Harmful Algal Blooms – Part 2: Monitoring Harmful Algal Blooms

In Harmful Algal Blooms – Part 1, I discussed what a harmful algal bloom is and why we care about blooms.  I wrote about the dangers that HABs pose to public health and the economy and explained why it is important to monitor and study HABs.

Members of the Virginia Harmful Algal Bloom Task Force use a combination of fixed stations, continuous sampling, and periodic dataflow cruises to monitor water quality in the Chesapeake Bay watershed. This map shows monitoring stations in Virginia.

Sorce: Virginia Institute of Marine Science
Sorce: Virginia Institute of Marine Science

Data for each of these stations is available at the Virginia Estuarine and Coastal Observing System (VECOS) website.  It looks as if Virginia’s rivers are well-covered, but if you go to the site and take a look at this data, you will notice that many of these sites are no longer active due to funding cuts.

Current monitoring consists of fixed stations and periodic dataflow cruises operated by the Virginia Institute of Marine Science and Old Dominion University. Most of this monitoring focuses on the James River and the York River. Sanitation districts, like the Hampton Roads Sanitation District, do automated continuous sampling in their service areas. This monitoring is on-going, but it doesn’t provide a complete picture of HAB activity.

The first obstacle is that processing all these samples takes time. Harmful algal bloom species have to be separated out of water samples that contain hundreds or thousands of other microorganisms through a complex series of DNA tests. Information isn’t available until weeks or months after a bloom occurs. By then, it may be too late to determine what factors contributed to the bloom.

The second problem is that using dataflow cruises for real-time monitoring is expensive. So, boat cruises are restricted to areas of high concern. This means that blooms in other parts of the Chesapeake Bay watershed may be overlooked.

This makes it difficult to get the environmental and water quality information needed to understand and predict HAB occurrences. It also makes it difficult to get real time information about HAB activity in the Chesapeake Bay watershed.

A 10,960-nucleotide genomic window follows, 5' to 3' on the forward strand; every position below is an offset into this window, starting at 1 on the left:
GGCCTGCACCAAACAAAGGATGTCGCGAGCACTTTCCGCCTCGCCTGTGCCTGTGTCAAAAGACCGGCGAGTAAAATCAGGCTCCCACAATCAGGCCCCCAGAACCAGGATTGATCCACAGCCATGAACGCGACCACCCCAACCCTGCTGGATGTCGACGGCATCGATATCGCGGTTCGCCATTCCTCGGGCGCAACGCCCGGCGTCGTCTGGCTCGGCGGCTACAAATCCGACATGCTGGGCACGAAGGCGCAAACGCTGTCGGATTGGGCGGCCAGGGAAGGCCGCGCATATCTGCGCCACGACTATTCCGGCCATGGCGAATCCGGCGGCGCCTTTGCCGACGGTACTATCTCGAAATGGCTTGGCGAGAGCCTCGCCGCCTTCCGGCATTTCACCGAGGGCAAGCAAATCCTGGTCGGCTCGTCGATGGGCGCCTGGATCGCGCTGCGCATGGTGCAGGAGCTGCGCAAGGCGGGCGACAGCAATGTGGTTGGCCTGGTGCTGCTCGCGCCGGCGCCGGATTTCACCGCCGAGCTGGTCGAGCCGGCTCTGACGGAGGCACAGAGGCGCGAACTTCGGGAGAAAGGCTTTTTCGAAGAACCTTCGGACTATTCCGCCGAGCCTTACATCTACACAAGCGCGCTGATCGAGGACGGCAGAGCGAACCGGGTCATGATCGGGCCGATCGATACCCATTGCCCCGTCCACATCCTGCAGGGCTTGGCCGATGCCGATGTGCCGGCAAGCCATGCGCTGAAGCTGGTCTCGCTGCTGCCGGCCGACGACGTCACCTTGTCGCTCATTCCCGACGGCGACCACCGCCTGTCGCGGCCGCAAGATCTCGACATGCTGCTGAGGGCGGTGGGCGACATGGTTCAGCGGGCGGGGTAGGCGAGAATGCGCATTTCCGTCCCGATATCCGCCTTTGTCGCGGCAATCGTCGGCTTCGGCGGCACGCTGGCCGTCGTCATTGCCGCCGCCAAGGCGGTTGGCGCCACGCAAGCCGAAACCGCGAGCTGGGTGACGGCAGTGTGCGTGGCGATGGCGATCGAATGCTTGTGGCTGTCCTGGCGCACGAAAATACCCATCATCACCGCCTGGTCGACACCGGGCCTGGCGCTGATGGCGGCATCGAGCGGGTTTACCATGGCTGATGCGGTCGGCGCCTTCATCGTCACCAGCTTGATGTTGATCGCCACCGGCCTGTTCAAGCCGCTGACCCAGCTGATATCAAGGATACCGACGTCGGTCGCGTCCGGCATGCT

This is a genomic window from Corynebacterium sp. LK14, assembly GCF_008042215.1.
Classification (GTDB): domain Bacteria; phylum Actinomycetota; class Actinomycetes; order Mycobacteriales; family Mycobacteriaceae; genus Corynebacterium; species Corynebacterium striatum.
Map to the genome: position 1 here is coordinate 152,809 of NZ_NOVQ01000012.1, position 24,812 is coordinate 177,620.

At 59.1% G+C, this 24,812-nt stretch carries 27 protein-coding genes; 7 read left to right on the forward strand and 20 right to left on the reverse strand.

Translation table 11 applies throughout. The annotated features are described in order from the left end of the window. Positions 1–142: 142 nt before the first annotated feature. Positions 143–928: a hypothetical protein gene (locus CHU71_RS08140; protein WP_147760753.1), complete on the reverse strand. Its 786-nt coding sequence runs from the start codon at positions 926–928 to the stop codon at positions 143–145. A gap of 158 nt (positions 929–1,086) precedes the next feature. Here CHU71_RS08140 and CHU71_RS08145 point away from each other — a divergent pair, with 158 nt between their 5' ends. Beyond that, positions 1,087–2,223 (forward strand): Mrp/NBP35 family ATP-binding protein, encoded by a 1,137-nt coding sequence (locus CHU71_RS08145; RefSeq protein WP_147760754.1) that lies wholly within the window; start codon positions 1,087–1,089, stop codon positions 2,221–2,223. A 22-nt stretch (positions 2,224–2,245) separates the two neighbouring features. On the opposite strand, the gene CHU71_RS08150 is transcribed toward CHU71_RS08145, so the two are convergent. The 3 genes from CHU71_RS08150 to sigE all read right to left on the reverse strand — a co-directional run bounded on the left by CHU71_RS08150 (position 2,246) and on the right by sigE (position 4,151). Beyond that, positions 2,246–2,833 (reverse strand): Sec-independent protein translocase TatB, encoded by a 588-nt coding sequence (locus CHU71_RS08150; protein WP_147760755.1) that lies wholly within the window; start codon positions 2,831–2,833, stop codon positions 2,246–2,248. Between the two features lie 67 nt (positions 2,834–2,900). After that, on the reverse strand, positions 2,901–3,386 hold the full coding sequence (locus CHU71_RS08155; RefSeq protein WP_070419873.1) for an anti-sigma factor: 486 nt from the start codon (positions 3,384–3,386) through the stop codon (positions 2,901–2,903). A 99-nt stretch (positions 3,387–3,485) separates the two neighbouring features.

What if there was a less expensive option?

Last summer, I participated in the NASA DEVELOP program at the Patrick Henry Building in Richmond. Our team, Cassandra Morgan and I, worked on a method to monitor harmful algal blooms using satellite data.

Sara Lubkin (NASA DEVELOP), Todd Egerton (ODU), Wolfgang Vgelbein (VIMS), Kimberly Reece (VIMS), Cassandra Morgan (NASA DEVELOP)
Sara Lubkin (NASA DEVELOP), Todd Egerton (ODU), Wolfgang Vgelbein (VIMS), Kimberly Reece (VIMS), Cassandra Morgan (NASA DEVELOP)

Satellites can take pictures of HABs like this Landsat 8 true color image.

Landsat 8 08/17/2015

While, you can see the bloom in this picture, it’s hard to determine exactly which areas are in the bloom. However, phytoplankton uses chlorophyll-A to harvest the energy of the sun. VIMS and ODU detect harmful algal blooms by measuring levels of chlorophyll-A. What if we could detect chlorophyll-A in the water using remote sensing? We could then use chlorophyll measurements as a proxy for HABs.

NASA’s MODIS Aqua satellite collects information about water, including chlorophyll-A levels. Chlorophyll-A maps are available at no charge from NOAA CoastWatch’s East Coast Node.

This is a MODIS chlorophyll map for the same day.MODIS

You can see that there are high levels of chlorophyll in the James River, Upper Chesapeake, Potomac and Mobjack Bay.

The problem is that MODIs aqua chlorophyll products have a 1.4 kilometer resolution. So, they don’t give a lot of detail – especially in narrow rivers like the York.

Landsat 8 has a 30 meter resolution. But, there are no publicly available Landsat chlorophyll-A products. It was Cassandra and my job to create this product.

We started by  downloading Landsat 8 images (Path 14, Row 34) from May through September 2011-2014. We looked for images without too much cloud cover. We masked out the land and the clouds and  filtered these images through a 1.4 km moving window to match the MODIS resolution. We chose the day with the best overlap between MODIS and Landsat and joined MODIS the chlorophyll-a values to each smoothed, masked Landsat band. We also added bathymetric measurements

Once we had this data in one table, we were able to export it to “R” and run a series of regressions. We tested 78 separate equations. The best five equations were used to create tools using ArcGIS model builder (r-squared values .57 to .62). Here is an image of chlorophyll in the Bay created with one of those tools.ChlJuly3

We were now able to show chlorophyll-A estimates at 30 meter resolution.

Cassandra and I created a preliminary model for chlorophyll-A during our summer term. This term, NASA DEVOLOP teams at Langley Research Center and Wise County are testing the model on additional dates and validating the equations using VECOS water quality data. They are also creating easy-to-use ArcGIS tools that will allow VIMS and ODU to quickly assess the extent of algal blooms in the Chesapeake Bay.

These tools will save time and money by allowing VIMS and ODU to better target their monitoring efforts. The tools will also allow researchers to collect information about environmental factors associated with HABs.

To learn more about NASA DEVELOP and this project, check out our video or our story map.

Next Week: Harmful Algal Blooms – Part 3: The Golden Day of Data Collection


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